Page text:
JOHNNY: “Now, the problem with conventions, and I’ve been going to conventions since ’98? Because I’m going to be fifty soon, so I’ve been in this for so long. So going back, being the cranky old man... back in the nineties there was convention out in Pennsylvania where I’m originally from. It was called the Monster Bash Film Festival. It was the very first one in the nineties. At that particular point in time, I was publishing a fanzine that reviewed independent films and goth musicians and so forth, and I had a press pass to go to the Monster Bash.”
JOHNNY: “Where Gunnar Hansen was there, who was Leatherface in ‘[The] Texas Chain Saw Massacre’. Lon Chaney, Jr. was there. Sarah Karloff, which was Boris Karloff’s daughter, was there. You could just literally just walk right up to somebody. Gunnar Hansen, I mean, this is going back to the nineties, I didn’t even recognize him without his Leatherface mask on. He was just this older gentleman with white hair and a big white beard, and he was sitting at a booth with a little stuffed cow, and I just thought, ‘Wow, this is Leatherface?’ Sarah Karloff and Lon Chaney, Jr. and Bela Lugosi, Jr. were there. They all signed autographs for free. Posed for pictures.”
It was a great scene, until the money got involved...
JOHNNY: “As far as being an independent filmmaker at a convention, it’s hard to compete against all the big celebrities that the convention have nowadays. And the big celebrities are charging astronomical fees for autographs and merchandise and photos. When people have a fixed or limited income, let’s say you spend twenty or thirty dollars to go to a convention, just to get in. And then you have to account whether you’re getting a hotel room and you’re staying there for the weekend, that’s an added expense, plus food and drinks while you’re there. Then you want to save up for autographs from your favorite celebrities, and pictures, and their merchandise. After that’s all said and done, most of the people that stop at an independent booth, will look at your products, but they don’t really want to spend the money because they don’t really have the money left.”
Even the independent conventions have ballooned into nothing more than fan-centered advertising, which we see nowadays in large scale events like San Diego Comic Con. Conventions where you would go to discover new properties were now filled mostly with established artists hawking their wares. Even some film festivals have become prohibitively expensive and crowded. The great irony now is that it is cheaper than ever to make a film, and it’s the hardest thing in the world to get recognized in the vast ocean of the Internet. So, where does one go to take a look at the current microbudget independent horror scene? Well, aside from Twitter, you can check out “Blood on the Reel”, which came from an unexpected trove of stories from independent horror filmmakers.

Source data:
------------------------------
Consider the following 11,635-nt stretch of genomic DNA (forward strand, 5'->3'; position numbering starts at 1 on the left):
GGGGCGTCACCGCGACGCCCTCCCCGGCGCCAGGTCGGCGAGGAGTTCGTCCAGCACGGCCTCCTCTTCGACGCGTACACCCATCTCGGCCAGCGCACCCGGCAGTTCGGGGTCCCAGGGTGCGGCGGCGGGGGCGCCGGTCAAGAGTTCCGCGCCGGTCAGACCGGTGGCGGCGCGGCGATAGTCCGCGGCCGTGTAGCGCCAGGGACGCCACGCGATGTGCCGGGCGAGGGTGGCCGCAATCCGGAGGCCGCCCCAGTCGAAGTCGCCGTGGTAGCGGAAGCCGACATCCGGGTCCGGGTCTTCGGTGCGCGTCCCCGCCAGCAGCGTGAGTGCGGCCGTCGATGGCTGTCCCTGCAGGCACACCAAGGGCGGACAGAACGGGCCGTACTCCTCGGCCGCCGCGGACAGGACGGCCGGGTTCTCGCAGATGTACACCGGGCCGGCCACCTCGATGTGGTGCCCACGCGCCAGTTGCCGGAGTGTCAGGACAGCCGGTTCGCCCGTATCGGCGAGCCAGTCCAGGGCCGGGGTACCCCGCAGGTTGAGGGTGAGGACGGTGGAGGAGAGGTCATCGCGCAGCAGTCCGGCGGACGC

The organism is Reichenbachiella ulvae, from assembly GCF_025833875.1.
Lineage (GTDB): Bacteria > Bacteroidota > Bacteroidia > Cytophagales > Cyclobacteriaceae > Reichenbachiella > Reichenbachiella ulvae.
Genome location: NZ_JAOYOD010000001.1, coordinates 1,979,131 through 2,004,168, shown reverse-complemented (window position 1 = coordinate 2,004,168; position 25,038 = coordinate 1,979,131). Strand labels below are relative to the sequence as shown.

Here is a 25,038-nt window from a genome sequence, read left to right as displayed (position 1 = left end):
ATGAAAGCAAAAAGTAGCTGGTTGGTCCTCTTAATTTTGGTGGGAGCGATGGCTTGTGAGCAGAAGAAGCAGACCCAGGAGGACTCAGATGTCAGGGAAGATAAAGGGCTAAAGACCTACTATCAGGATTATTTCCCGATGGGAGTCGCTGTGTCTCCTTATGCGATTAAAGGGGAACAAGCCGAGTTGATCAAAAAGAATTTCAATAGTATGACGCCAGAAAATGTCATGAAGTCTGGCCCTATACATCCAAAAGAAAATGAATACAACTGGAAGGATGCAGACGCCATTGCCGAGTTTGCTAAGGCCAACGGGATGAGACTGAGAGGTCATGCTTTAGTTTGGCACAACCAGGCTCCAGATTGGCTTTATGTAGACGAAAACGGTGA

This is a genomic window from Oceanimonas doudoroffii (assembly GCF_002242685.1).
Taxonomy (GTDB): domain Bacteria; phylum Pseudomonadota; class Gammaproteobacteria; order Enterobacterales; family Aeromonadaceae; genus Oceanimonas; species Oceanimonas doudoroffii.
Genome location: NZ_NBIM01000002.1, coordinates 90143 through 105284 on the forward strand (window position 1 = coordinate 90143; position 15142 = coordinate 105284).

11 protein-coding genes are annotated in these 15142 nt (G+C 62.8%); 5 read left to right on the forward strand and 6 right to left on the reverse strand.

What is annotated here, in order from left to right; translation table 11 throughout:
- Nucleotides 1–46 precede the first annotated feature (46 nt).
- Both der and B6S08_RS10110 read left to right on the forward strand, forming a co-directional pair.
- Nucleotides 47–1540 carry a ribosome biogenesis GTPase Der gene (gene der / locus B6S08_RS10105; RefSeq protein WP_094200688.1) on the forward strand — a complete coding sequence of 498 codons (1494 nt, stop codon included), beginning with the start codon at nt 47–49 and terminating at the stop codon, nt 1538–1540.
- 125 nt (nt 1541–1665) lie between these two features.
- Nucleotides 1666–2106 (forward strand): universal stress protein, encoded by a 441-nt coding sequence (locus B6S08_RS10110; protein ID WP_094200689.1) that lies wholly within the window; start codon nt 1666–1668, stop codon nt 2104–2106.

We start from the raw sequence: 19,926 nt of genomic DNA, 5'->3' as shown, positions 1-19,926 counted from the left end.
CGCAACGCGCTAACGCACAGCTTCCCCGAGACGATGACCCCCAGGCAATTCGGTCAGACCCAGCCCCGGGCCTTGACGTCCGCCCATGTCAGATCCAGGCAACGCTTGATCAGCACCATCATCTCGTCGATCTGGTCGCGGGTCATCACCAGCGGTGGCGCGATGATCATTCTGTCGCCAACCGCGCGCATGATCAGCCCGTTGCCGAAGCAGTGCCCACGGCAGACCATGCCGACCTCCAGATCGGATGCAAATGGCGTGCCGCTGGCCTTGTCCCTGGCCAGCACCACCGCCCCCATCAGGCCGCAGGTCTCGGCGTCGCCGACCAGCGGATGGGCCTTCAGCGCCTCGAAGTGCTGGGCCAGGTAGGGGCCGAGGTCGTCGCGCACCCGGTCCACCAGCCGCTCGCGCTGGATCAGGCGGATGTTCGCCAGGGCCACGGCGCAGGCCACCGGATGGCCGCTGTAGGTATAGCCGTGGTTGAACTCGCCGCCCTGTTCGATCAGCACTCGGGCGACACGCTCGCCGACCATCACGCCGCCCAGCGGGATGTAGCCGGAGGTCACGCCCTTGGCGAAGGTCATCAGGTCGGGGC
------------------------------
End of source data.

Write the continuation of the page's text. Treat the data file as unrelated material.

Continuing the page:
JOHNNY: “I put out on Facebook that I was in the process of making a documentary called ‘Blood on the Reel’. Before I knew it, I had... I had ninety filmmakers, from all over the world, blow up my inbox, saying, ‘We have stories we would love to share. Like, we would love to be a part of your documentary.’ Okay, wow... this has just taken on a whole new life of its own. What was meant to maybe be a bonus feature release, or a re-release for ‘Samhain’ has now turned into this big thing. And I started thinking, ‘Wow, we have something here, because we can compare... maybe indie filmmakers in another country have it better than we do here, because as we all know, in Europe they’re a little bit more supportive of the arts and the funding of the arts, so maybe they don’t face the same tribulations and pitfalls that we do in the US. So, I thought this is really cool.”
The concept for “Blood on the Reel” is categorically brilliant. In a world where anyone with a smartphone can now film and produce a movie, there are more filmmakers than ever, producing everything from YouTube shorts to feature-length films. And with the power of the Internet, we can produce and share content faster and easier than ever before. Johnny was getting gigabytes of content, but also quickly realizing it wasn’t as great as it seemed.
JOHNNY: “A lot of footage that was sent, you can imagine, with that many filmmakers, there was a plethora of different film formats sent to me, both for audio and video. Some filmmakers took time to properly light their set. Other filmmakers used no lights at all, so the lighting was off and looked terrible. Some people have a professional audio guy record their sound while others just used whatever equipment that they had.”
JOHNNY: “So, it literally in that aspect, kind of turned into a nightmare, where I really had to weed it down to not only who had the best stories, but who had the best-looking footage that I could possibly use.”